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Rick Burchett

Bizarro Back Issues: Literally The Only Time Aquaman Has Ever Had To Deal With A Ghost Ship! (2011)

All New Batman: The Brave and the Bold #8, DC Comics

With the season of spookiness upon us, I thought for sure that the one thing I was guaranteed to get from 75 years of seafaring adventures was a story where Aquaman had to fight a ghost ship. It's one of those things that feels like it has to have happened at some point, but... here we are. As near as I can tell --- and please tell me if I'm wrong about this --- there has never actually been a story where Aquaman took on an undead crew of pirates out for blood and vengeance.

The closest we ever got was a story where he actually teamed up with one instead --- and even that didn't happen until 2011.

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Shredder And The Joker Are Becoming Besties In ‘Batman/TMNT Adventures’ #2

Batman/TMNT #2

This year's Batman/Teenage Mutant Ninja Turtles series was one of the most purely fun comics in a good long while. It was the platonic ideal of a crossover, one that played with the pre-existing ideas of invading dimensions that we've already seen in TMNT, and threw them up against Gotham City's arch-criminals until we got to the perfectly logical conclusion of Mr. Freeze being turned into a mutant polar bear. The thing is, James Tynion IV and Freddie E. Williams did so much with that book that I was really left wondering just what they'd do in a sequel.

In retrospect, the answer is obvious: Revive The Batman Adventures, the jaw-droppingly good tie-in to Batman: The Animated Series, and mash it up with the TMNT's own current cartoon universe to see what happens. It looks amazing, and we're revealing the covers and solicitation for the second issue below!

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The A-Team In Toe Shoes: Jen Van Meter And Rick Burchett On The Post-War Ballet Of ‘Prima’

Prima, Jen Van Meter and Rick Burchett

Every once in a while, you come across a premise for a story that has so many great hooks that you want to start reading it before you even finish the sentence where it's announced. Prima, announced this week at the Image Expo as the next project from Jen Van Meter and Rick Burchett, is one of those comics: The story of a ballet company that was secretly a resistance cell during World War II, and uses their skills as thieves after the war.

To find out more, I spoke to Van Meter and Burchett about Prima's roots in mid-century illustration, the collision of wartime resistance and high fashion, and the troubles of building an entire cast of characters who all have one big lie to tell to each other and the audience.

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Best Art Ever (This Week): Scott Pilgrim, Wu-Tang, Gigantor, Birdman, Ghost In The Shell And More

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We make a regular practice at ComicsAlliance of spotlighting particular artists or specific bodies of work, as well as the special qualities of comic book storytelling, but because cartoonists, illustrators and their fans share countless numbers of great pinups, fan art and other illustrations on sites like Flickr, Tumblr, DeviantArt and seemingly infinite art blogs that we’ve created Best Art Ever (This Week), a weekly depository for just some of the pieces of especially compelling artwork that we come across in our regular travels across the Web. Some of it’s new, some of it’s old, some of it’s created by working professionals, some of it’s created by future stars, some of it’s created by talented fans, awnd some of it’s endearingly silly. All of it is awesome.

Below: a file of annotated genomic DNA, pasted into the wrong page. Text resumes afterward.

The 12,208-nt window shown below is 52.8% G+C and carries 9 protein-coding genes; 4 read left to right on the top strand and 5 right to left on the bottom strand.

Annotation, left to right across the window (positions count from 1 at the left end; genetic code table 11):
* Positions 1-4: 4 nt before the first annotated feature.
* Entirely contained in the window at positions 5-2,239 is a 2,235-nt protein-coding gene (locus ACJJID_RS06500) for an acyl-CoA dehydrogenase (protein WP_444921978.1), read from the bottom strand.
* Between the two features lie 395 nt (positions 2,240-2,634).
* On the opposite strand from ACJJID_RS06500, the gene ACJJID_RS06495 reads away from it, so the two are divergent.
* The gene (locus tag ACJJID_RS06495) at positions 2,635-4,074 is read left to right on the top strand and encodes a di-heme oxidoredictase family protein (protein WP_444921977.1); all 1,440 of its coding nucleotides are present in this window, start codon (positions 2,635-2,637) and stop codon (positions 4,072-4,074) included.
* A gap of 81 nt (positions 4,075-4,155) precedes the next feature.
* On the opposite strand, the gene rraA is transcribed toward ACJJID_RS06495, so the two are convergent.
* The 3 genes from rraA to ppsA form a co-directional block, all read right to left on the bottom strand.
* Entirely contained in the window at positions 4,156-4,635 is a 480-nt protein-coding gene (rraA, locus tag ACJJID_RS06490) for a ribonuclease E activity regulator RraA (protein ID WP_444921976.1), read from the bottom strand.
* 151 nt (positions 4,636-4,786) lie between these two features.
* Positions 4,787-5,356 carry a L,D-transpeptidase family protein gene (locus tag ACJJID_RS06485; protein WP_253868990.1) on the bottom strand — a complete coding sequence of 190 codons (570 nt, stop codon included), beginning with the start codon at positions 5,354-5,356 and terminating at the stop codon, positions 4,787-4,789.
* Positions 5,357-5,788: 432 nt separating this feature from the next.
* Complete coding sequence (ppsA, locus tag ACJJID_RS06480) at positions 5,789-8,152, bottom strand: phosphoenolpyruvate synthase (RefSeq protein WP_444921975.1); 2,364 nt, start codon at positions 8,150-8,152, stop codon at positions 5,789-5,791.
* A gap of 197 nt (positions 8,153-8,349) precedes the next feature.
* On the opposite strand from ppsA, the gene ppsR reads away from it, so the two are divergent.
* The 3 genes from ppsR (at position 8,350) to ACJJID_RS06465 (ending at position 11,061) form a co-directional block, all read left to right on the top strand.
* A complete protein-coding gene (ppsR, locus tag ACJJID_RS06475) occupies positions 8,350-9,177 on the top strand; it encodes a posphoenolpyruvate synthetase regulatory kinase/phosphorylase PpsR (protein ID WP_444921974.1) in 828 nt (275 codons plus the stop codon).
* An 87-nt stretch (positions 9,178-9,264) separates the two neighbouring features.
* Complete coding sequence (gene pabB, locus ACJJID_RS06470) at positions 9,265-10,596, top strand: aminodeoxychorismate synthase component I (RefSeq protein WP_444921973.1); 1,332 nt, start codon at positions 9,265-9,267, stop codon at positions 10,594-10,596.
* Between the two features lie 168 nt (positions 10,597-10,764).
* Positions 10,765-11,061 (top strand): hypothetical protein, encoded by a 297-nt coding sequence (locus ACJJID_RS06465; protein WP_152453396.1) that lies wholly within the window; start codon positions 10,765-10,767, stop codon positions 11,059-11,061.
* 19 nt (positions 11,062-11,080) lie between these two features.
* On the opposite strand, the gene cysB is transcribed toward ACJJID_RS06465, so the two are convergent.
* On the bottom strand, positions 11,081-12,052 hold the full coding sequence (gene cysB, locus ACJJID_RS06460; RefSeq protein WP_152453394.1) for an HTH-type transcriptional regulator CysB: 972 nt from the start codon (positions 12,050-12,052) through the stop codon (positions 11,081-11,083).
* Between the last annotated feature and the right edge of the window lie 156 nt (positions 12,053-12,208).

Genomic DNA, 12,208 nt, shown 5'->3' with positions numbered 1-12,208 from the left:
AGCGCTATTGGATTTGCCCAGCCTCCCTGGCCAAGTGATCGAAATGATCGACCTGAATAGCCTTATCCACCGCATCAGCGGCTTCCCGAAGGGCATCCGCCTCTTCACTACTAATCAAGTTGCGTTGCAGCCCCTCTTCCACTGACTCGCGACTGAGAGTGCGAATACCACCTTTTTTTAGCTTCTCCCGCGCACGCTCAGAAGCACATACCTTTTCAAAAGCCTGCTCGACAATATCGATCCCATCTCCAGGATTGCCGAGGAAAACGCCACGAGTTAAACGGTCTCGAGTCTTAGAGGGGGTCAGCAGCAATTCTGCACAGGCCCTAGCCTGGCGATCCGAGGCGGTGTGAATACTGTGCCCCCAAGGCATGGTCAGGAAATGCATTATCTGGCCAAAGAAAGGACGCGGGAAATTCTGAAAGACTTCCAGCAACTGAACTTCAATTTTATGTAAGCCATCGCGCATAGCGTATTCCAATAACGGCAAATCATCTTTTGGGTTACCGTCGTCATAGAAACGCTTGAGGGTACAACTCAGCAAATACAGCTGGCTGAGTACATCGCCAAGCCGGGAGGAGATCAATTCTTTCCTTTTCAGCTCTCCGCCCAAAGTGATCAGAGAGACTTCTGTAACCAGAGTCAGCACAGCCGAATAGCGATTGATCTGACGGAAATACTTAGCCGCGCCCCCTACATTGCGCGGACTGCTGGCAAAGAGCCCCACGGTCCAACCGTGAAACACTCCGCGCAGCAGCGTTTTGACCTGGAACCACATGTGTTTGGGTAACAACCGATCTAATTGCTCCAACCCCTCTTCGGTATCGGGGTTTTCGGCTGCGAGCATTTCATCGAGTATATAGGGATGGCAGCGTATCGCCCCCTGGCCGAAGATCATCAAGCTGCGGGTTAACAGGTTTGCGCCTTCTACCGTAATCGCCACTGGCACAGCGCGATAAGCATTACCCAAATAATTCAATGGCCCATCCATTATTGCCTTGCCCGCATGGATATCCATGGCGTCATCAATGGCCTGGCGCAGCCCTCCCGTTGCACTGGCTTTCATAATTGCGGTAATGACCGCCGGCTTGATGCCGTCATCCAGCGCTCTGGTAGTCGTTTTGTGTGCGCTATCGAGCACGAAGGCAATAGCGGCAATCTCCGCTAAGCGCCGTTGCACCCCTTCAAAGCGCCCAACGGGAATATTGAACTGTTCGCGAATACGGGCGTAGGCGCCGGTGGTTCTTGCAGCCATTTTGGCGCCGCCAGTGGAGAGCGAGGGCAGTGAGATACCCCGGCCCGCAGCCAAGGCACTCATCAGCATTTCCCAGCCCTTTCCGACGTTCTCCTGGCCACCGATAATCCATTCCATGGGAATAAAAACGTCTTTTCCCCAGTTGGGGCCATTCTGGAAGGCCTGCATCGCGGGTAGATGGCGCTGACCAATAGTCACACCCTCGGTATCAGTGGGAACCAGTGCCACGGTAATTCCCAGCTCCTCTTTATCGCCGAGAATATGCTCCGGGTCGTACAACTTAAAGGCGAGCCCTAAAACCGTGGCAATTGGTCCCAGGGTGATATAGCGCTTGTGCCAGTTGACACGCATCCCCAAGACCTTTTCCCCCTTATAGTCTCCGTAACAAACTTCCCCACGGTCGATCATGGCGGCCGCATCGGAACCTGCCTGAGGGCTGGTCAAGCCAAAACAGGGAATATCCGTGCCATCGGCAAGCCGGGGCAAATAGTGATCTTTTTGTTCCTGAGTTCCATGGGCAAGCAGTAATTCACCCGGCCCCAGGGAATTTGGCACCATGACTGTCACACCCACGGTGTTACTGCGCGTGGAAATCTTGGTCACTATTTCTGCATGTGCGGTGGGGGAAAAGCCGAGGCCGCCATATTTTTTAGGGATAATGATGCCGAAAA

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Turtles, Bastards And Sex Crooks: The Best Of Comixology’s Cyber Monday Sale

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If you've been wondering why people have been asking you "a/s/l?" all day and then following it up with a friendly "haha nice," it's because it's Cyber Monday! Today, we all set aside a little time for the tradition of shopping as our ancestors did so many snowy winters ago: on the internet in pajamas. Truly, it is the most wonderful time of the year.

To that end, a lot of your favorite online retailers are having sales today, including the digital comics retailers at Comixology! In fact, there's so much on there that we have decided to take it upon ourselves to guide you to the best of Comixology's Cyber Monday Sale!

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Clean Lines And Broken Glass: Why ‘The Batman Adventures’ Is The Best Bat Comic Of The Nineties

The Batman Adventures, DC Comics

Here's something that you already know: Batman: The Animated Series is arguably the single best representation of Batman in the Dark Knight's 75-year history. It boiled down the character to his essentials, creating a beautiful and thrilling version of Batman that was acessible to fans of all ages and still holds up as a high point over twenty years later. Now here's something you might not know: The comic book that was created to go along with the show, The Batman Adventures, was every bit as good as the show.